(2000) Thriller (Universal) James Spader, Marisa Tomei, Keanu Reeves, Ernie Hudson, Chris Ellis, Robert Cicchini, Yvonne Niami, Jennifer McShane, Gina Alexander, Rebekah Louise Smith, Joseph Sikora, Jillian Peterson, Michelle Dimaso, Andrew Rothenberg, David Pasquesi, Dana Kozlov, Butch Jerinic, Marilyn Dodds Frank, Rebekah Arthur. Directed by Joe Charbanic
Sometimes, in searching for deeper meanings in a motion picture, we lose sight of the fact that most movies are meant to be just plain fun, and have no ambitions further than that. Of course, there are also the movies that don’t even achieve those modest yet not inconsequential goals.
In this film, Joel Campbell (Spader) is a burned out FBI agent suffering from horrible migraines and worse nightmares. He was chasing a serial killer in Los Angeles, two years prior to when the main plot of this movie commences, getting very close. But as a result of his single-minded pursuit, a woman was burned to death. Haunted by those memories, he is gradually shutting himself away from the world, taking refuge in a squalid apartment in a new city (Chicago), existing on pills and bad Vietnamese food.
But his old pal from Los Angeles (]Reeves) has tracked him down and is up to his old tricks, namely murdering young women. Just to entice Campbell back into the game, he is sending the ex-agent photographs of his potential victims and giving him 24 hours to keep the murder from occurring. A rather predictable cat and mouse game ensues.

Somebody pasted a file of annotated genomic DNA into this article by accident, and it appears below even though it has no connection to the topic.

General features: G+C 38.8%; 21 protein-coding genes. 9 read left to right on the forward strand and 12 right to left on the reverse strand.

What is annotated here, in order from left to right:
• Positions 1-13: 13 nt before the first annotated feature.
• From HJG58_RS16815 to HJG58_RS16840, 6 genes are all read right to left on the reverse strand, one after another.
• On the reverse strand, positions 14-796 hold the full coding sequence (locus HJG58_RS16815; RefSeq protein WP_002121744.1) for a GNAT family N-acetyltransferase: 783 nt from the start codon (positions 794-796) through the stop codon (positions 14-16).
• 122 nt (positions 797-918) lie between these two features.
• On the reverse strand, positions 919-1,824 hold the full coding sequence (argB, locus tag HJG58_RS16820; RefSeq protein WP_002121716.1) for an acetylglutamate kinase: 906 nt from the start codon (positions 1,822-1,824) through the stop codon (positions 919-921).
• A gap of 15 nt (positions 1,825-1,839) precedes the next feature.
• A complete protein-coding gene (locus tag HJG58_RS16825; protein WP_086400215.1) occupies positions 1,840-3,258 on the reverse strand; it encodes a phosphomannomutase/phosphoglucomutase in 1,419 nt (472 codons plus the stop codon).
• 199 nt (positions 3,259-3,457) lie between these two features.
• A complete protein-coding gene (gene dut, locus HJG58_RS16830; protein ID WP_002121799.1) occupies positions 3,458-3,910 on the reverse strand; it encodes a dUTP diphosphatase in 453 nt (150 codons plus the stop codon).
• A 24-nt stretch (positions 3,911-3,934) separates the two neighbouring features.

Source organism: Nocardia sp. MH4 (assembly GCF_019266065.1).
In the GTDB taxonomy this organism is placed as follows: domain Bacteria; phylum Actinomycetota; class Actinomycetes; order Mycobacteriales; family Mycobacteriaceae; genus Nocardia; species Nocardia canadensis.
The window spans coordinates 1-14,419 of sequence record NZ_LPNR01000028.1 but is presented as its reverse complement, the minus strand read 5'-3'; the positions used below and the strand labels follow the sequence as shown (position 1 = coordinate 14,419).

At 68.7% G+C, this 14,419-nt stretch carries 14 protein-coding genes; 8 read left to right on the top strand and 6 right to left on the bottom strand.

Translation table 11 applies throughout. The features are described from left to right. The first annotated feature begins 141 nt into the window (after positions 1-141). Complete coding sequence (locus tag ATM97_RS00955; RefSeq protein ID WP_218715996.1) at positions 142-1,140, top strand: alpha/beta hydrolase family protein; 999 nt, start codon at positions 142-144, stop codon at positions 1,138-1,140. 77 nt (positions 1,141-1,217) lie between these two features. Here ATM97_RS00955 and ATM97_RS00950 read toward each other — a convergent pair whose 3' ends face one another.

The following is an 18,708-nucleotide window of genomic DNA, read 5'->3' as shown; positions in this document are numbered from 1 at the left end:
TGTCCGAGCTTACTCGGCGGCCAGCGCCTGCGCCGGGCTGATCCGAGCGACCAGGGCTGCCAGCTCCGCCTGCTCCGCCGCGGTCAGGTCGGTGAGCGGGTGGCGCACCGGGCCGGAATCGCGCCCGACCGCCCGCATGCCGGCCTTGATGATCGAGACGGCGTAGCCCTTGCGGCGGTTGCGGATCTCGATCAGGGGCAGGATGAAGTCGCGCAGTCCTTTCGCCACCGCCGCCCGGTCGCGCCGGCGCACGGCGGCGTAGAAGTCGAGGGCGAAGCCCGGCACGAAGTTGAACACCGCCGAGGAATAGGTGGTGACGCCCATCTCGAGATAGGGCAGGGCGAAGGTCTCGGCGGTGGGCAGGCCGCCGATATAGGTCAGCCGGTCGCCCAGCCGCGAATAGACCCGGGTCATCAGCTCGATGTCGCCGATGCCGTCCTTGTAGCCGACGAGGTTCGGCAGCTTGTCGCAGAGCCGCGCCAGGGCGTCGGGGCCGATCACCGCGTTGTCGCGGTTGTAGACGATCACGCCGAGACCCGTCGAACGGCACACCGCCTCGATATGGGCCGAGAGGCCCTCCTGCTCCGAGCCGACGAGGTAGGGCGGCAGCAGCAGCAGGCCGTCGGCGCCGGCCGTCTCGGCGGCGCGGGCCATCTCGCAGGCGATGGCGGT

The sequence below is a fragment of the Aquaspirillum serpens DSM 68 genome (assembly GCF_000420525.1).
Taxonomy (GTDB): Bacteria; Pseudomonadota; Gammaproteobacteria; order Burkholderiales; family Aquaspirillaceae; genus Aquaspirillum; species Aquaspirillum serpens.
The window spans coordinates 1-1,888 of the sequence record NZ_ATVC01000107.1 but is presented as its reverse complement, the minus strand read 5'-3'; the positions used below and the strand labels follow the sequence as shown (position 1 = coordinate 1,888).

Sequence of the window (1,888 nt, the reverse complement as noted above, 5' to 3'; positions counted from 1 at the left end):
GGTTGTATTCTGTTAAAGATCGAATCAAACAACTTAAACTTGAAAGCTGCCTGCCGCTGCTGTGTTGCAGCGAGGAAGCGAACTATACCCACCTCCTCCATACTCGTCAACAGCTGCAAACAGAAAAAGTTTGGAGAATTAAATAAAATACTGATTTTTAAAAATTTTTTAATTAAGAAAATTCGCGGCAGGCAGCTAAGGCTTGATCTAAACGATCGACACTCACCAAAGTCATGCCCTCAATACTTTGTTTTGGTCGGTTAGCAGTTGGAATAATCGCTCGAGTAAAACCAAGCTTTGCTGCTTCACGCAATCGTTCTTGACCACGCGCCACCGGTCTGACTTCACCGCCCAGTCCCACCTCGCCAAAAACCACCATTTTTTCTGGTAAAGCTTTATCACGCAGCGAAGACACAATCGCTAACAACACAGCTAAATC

Spader was in the midst of taking an abrupt u-turn in his career, going from roles that are rather callow and awkward (Sex, Lies and Videotape) to becoming a surly action hero, in movies like this one and Supernova. Quite frankly, the roles don’t suit him. The soft-spoken Spader comes off nearly as messed up as the killer he’s chasing. Instead of being hard-bitten, he seems merely neurotic. Since then he’s found himself a niche playing the delightfully arch criminal mastermind Red Reddington on the new TV show The Blacklist. Villainy seems to be more his thing.
Then there’s Keanu. A scene early on (which is repeated near the movie’s conclusion) shows oh-so-cool Keanu dancing, gun in hand, to a throbbing industrial beat. It’s quite a pose, and really sums up everything I don’t like about the guy. Not only is his range limited, but he comes off as shallow and self-serving, which roles like this only amplify. Sadly, his limitations haven’t improved much over the years.
Going for The Watcher are some genuinely tense moments when Keanu’s prey is being stalked (and Keanu, mercifully, is off-screen) as time runs out. Also the presence of two of my favorite actors: Marisa Tomei (My Cousin Vinnie) and Ernie Hudson (Ghostbusters) help matters though neither one is given nearly enough to do. Fortunately, both of them make regular appearances both on the big and small screens and in much better productions.
The Watcher has moments, but not many. Stylish rather than substantive, the film settles for trying to look hip and appealing to a less-than-discerning audience. If you have higher standards than the average slack-jawed hipster, you should have the sense to skip this one as most did. If you run into it in your Netflix queue, just keep on running.
WHY RENT THIS: You don’t have anything better to do and you’re really, really high.
WHY RENT SOMETHING ELSE: Keanu. Reeves.
FAMILY MATTERS: Violence, some of it grisly, and a fair amount of cussing.
TRIVIAL PURSUITS: Initially the movie was titled Driven but the studio changed it after Sylvester Stallone announced he was making an auto racing movie of the same name.
NOTABLE HOME VIDEO FEATURES: None listed.
BOX OFFICE PERFORMANCE: $47.3M on a $30M production budget.
COMPARISON SHOPPING: Manhunter
FINAL RATING: 4/10
NEXT: Little Accidents